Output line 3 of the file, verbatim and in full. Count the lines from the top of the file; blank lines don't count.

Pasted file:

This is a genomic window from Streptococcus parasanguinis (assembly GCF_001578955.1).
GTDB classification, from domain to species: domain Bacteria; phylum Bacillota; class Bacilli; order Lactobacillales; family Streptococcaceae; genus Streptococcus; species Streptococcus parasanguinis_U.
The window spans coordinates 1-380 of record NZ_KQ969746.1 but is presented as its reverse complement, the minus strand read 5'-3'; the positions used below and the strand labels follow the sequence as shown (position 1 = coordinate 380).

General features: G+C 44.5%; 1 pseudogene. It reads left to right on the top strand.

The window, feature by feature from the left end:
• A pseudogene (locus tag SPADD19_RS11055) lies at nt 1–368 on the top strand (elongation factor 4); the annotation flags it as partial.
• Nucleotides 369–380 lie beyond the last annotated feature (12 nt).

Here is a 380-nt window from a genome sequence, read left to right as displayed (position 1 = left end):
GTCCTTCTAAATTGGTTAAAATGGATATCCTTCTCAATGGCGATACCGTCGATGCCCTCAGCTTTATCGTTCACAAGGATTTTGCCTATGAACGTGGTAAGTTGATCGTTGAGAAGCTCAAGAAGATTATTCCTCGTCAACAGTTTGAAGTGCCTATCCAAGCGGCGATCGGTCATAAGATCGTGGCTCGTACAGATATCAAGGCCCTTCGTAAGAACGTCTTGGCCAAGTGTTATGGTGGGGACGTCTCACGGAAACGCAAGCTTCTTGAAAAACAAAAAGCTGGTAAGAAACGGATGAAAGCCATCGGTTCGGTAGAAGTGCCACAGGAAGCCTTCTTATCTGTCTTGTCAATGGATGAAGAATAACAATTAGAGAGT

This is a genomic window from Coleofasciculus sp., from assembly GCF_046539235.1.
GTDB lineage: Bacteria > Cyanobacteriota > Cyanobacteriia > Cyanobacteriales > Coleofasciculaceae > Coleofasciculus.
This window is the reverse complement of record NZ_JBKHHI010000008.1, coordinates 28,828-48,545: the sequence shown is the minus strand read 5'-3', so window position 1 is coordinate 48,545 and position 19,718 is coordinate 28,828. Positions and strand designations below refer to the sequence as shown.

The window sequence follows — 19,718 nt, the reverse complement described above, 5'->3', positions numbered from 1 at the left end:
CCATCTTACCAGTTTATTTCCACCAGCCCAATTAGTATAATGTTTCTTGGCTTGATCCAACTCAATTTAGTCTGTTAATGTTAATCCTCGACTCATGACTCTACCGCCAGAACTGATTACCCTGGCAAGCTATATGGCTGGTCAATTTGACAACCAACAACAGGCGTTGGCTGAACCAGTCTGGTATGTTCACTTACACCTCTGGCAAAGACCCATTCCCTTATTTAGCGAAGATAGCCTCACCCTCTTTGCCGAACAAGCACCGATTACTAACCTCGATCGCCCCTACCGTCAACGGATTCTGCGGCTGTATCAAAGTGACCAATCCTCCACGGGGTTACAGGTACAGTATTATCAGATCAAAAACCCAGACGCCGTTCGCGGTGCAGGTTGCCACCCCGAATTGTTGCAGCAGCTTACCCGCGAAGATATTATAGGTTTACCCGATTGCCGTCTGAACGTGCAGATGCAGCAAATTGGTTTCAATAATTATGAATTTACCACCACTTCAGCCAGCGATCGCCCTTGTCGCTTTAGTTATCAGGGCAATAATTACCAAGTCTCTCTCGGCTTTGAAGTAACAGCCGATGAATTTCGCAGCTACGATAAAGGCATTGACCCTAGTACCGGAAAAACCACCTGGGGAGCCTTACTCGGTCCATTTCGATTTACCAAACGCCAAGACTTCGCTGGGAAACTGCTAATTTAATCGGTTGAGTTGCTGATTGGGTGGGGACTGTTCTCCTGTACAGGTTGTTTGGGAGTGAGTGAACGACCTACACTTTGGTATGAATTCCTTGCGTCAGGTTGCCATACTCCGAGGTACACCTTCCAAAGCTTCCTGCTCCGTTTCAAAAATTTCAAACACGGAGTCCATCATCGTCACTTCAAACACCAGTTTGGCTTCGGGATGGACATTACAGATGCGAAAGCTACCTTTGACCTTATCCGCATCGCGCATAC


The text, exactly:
The window spans coordinates 1-380 of record NZ_KQ969746.1 but is presented as its reverse complement, the minus strand read 5'-3'; the positions used below and the strand labels follow the sequence as shown (position 1 = coordinate 380).